• Company’s stock falls as much as 10% in Johannesburg
  • Net 1 involved in making payments, providing debit services

The South African Reserve Bank said the way the country’s welfare grants are paid out may have resulted in Net 1 UEPS Technologies Inc. having a conflict of interest as the company has the contract to make the payments and at the same time is marketing and providing products and services to beneficiaries.

Net 1 owns stakes in micro lending companies Moneyline Financial Services, Manje Mobile Electronic Payment Services and mobile banking service provider Zazoo, which have been named in some of the complaints of illegal deductions by welfare beneficiaries, according to the South African Social Security Agency.

There may issues “related to Net 1 being involved in pay outs” and selling services, the Pretoria-based central bank said in court documents filed on Wednesday with the High Court in Pretoria in a case where Net 1 has challenged new regulations that bar deductions from welfare grants. “This may lead to a possible conflict of interest and create perverse incentives, which may increase the likelihood of abuses.”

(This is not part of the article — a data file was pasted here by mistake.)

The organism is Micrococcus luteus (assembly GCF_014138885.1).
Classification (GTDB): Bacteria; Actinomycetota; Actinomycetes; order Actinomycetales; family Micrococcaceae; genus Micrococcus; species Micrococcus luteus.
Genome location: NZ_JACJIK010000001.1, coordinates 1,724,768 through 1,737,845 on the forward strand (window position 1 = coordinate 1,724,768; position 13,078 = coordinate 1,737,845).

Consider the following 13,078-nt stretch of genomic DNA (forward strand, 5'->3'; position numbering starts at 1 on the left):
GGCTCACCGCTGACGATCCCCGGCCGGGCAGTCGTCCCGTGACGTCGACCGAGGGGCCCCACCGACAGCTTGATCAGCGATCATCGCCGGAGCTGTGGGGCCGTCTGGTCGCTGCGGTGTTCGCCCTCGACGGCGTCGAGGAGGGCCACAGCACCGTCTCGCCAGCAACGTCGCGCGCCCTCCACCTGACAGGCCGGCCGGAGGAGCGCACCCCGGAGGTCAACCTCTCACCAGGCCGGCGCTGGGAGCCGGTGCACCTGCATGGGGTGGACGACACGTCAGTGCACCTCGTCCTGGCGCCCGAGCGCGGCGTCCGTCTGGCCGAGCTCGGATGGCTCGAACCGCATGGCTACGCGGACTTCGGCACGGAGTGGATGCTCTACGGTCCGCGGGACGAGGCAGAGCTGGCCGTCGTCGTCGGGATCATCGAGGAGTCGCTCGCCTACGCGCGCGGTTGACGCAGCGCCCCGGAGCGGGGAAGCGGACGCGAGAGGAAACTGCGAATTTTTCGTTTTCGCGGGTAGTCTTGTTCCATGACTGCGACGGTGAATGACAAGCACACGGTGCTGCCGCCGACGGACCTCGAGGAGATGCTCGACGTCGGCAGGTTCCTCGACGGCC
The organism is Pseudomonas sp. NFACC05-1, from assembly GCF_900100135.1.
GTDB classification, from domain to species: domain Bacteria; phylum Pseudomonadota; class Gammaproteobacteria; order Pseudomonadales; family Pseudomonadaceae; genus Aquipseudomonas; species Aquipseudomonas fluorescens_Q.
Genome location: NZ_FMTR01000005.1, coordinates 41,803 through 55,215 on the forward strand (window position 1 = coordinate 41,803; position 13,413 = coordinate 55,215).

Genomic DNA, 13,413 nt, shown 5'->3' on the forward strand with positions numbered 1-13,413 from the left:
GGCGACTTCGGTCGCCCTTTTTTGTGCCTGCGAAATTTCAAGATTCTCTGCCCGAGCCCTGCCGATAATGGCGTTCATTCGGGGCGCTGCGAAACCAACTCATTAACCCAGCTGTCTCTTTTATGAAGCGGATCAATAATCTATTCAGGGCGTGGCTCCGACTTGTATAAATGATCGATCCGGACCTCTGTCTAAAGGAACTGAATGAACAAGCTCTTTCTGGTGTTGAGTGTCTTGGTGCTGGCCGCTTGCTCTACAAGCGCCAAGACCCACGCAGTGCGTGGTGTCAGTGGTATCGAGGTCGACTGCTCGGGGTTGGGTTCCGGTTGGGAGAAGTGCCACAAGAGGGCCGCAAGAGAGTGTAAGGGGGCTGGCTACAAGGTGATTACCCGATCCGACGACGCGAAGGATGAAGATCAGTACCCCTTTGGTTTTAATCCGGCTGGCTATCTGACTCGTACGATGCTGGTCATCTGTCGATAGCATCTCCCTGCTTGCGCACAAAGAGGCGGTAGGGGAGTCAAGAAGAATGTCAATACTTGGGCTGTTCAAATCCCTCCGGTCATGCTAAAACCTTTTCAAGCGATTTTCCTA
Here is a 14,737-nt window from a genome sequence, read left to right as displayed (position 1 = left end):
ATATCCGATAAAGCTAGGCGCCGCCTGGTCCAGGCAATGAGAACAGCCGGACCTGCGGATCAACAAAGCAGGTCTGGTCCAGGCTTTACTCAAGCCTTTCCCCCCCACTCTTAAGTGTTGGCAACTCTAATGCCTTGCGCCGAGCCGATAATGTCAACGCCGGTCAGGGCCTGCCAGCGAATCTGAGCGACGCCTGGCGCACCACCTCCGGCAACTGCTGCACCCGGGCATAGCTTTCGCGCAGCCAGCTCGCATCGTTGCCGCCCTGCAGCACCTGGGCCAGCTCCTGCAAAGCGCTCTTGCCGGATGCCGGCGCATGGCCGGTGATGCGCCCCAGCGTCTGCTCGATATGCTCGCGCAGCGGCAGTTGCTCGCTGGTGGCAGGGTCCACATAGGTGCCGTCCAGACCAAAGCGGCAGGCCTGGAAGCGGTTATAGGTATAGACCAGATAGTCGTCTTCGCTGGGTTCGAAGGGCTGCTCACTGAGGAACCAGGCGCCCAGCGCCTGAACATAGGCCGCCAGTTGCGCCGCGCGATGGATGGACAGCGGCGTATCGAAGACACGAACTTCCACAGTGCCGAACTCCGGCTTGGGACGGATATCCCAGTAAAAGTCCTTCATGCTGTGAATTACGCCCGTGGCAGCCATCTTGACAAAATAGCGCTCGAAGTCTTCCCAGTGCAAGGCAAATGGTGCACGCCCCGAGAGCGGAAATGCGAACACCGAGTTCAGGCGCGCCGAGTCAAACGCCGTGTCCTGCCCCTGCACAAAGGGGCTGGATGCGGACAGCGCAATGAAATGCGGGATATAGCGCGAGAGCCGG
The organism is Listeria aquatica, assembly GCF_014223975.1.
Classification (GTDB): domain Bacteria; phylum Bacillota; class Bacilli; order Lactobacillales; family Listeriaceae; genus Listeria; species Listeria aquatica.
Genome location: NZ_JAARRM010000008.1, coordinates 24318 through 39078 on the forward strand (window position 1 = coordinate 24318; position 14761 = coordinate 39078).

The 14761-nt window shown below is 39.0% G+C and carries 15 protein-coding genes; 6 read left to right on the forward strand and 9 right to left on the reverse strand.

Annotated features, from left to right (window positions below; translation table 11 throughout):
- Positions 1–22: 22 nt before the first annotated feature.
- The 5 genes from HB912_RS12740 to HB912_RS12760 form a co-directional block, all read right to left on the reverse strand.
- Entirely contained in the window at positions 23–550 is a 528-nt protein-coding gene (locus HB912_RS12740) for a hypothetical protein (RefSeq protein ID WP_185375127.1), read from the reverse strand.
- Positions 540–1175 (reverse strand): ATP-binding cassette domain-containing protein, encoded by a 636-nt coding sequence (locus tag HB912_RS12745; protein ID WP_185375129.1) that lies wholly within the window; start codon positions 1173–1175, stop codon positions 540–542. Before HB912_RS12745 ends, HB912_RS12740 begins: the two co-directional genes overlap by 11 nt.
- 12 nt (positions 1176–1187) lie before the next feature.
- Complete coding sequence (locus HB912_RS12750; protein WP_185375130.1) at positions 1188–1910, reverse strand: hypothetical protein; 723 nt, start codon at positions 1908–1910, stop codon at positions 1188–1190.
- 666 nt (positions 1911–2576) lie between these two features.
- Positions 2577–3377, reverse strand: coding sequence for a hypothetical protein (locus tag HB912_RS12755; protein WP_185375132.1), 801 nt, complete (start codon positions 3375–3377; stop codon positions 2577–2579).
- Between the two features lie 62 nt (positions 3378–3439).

The case pits South African financial services companies against the government, which says it’s trying to protect some of nation’s poorest- and least-educated people from being taken advantage of as they often allow deductions without fully understanding what they are agreeing to. Net 1 didn’t immediately respond to e-mailed questions it requested.

In the same documents, the central bank also said that Grindrod Bank Ltd., contracted by Net 1 to provide accounts for grant beneficiaries into which payments are made, may be too small to effectively perform that role.

“Grindrod is a small retail bank with very few branches,” making it difficult for grant recipients to travel to branches to sort out queries and their “social and economic disposition” makes it unlikely they could effectively use a call center, the central bank said. Grindrod declined to comment.

Net 1 tumbled as much as 10 percent to 143.39 rand, the most since Jan. 15 on a closing basis, before trading 0.3 percent lower at 159.37 rand at 3:18 p.m., in line with the benchmark FTSE/JSE Africa All Share Index. Grindrod Ltd., which owns Grindrod Bank, rose 0.2 percent to 11 rand.

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